VIDEO: Deceased whale pulled out of Kuwaiti sea

MENA

Published: 2021-01-18 09:56

Last Updated: 2021-04-11 05:49


VIDEO: Deceased whale pulled out of Kuwaiti sea
VIDEO: Deceased whale pulled out of Kuwaiti sea

Sunday, the Kuwaiti authorities announced that they had recovered a deceased whale which was about 35 feet long, and weighing no less than 10 tons, after receiving a report that the deceased mammal was in the Heshan area near the Sheikh Jaber Al-Ahmad Bridge.

After its recovery, the Environment Public Authority, the Ports Corporation and the Public Authority for Agriculture and Municipalities, in cooperation with the Kuwaiti Coast Guard operations, withdrew the whale and transported it by truck in order to effectively deal with the body.

According to the Kuwaiti News Agency, the relevant authorities made efforts with the Coast Guard operations to withdraw the deceased whale, which was withdrawn from Marina (19A) with the help of operations teams and divers. The whale was tied and lifted with cranes.

Environmental consultant Ali Khuraibet said that the phenomenon of whale deaths is not new and according to studies, there are about 2,000 whales which die annually, pointing out that their deaths may be due to a number of hypotheses. Scientific studies developed by researchers in this regard, announced that whales usually die at sea and are washed away by the water currents to the coast, or they enter shallow areas in search of food and become stuck as it is difficult to leave these areas due to their heavy weight.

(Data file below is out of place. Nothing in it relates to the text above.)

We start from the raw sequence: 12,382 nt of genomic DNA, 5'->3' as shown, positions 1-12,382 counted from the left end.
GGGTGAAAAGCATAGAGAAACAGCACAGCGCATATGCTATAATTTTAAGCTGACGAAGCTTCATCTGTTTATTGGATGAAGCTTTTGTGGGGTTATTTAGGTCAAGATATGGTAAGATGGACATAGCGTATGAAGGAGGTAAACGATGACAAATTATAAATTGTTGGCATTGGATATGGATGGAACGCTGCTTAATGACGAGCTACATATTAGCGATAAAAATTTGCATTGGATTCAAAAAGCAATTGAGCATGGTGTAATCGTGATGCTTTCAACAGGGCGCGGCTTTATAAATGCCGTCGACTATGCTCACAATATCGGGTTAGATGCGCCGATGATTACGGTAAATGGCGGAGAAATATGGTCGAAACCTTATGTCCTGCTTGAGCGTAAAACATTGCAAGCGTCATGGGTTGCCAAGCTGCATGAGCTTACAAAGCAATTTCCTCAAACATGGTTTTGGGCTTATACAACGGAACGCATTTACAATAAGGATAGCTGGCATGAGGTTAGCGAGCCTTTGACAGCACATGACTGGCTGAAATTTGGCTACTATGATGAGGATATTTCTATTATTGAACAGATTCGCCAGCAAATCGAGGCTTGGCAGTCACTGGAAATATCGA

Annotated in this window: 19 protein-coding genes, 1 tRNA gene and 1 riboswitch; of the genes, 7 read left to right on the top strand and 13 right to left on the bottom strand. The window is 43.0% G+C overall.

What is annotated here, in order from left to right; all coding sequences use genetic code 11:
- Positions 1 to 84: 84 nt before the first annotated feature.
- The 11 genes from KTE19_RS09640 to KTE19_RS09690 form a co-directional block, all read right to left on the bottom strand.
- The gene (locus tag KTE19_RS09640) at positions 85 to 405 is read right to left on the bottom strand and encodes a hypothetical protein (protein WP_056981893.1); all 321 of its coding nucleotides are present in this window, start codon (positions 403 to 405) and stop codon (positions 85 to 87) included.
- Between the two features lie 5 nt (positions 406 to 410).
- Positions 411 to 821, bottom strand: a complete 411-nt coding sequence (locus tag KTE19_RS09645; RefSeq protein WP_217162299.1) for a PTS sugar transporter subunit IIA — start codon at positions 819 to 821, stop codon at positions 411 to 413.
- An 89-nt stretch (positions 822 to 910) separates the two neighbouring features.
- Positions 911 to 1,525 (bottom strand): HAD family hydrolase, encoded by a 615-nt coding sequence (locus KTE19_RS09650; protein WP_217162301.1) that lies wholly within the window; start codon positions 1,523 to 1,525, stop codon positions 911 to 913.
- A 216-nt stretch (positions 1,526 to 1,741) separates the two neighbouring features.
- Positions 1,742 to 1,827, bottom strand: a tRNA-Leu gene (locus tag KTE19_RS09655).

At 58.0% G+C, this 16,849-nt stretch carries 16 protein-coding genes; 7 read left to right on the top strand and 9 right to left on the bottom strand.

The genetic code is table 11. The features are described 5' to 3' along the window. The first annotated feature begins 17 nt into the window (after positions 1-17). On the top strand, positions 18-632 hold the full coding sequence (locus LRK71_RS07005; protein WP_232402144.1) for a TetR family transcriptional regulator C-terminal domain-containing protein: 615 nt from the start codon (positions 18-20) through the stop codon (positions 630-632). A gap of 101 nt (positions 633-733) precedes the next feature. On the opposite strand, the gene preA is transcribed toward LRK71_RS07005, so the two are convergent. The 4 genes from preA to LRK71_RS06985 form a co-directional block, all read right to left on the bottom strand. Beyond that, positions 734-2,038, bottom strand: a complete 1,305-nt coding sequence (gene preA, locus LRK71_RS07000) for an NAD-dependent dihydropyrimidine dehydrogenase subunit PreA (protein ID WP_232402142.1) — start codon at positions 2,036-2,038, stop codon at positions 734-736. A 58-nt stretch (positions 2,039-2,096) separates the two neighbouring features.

Khuraibet indicated that one of the hypotheses for this particular whale was that he was sick with a specific infection or had an issue with the blowhole. The blowhole is responsible for ventilation and breathing. When whales enter shallow areas, proper ventilation is difficult. The whale may have come to a shallow area due to a lack of food, which prompted this whale to head towards the coasts due to their abundance in other marine creatures.

Additionally, he explained that large marine weapons can mislead whales and lose their way and thus enter coastal areas without realizing.
Unfortunately for many whales, dolphins and other marine life, the use of underwater sonar (short for sound navigation and ranging), or military weapons can lead to injury and even death. Sonar systems, which were first developed by the US Navy to detect enemy submarines, generate slow-rolling sound waves topping out at around 235 decibels; the world’s loudest rock bands top out at only 130. These sound waves can travel for hundreds of miles under water, and can retain an intensity of 140 decibels as far as 300 miles from their source.

These rolling walls of noise are no doubt too much for some marine wildlife. While little is known about any direct physiological effects of sonar waves on marine species, evidence shows that whales will swim hundreds of miles, rapidly change their depth (sometimes leading to bleeding from the eyes and ears), and even beach themselves to get away from the sounds of sonar.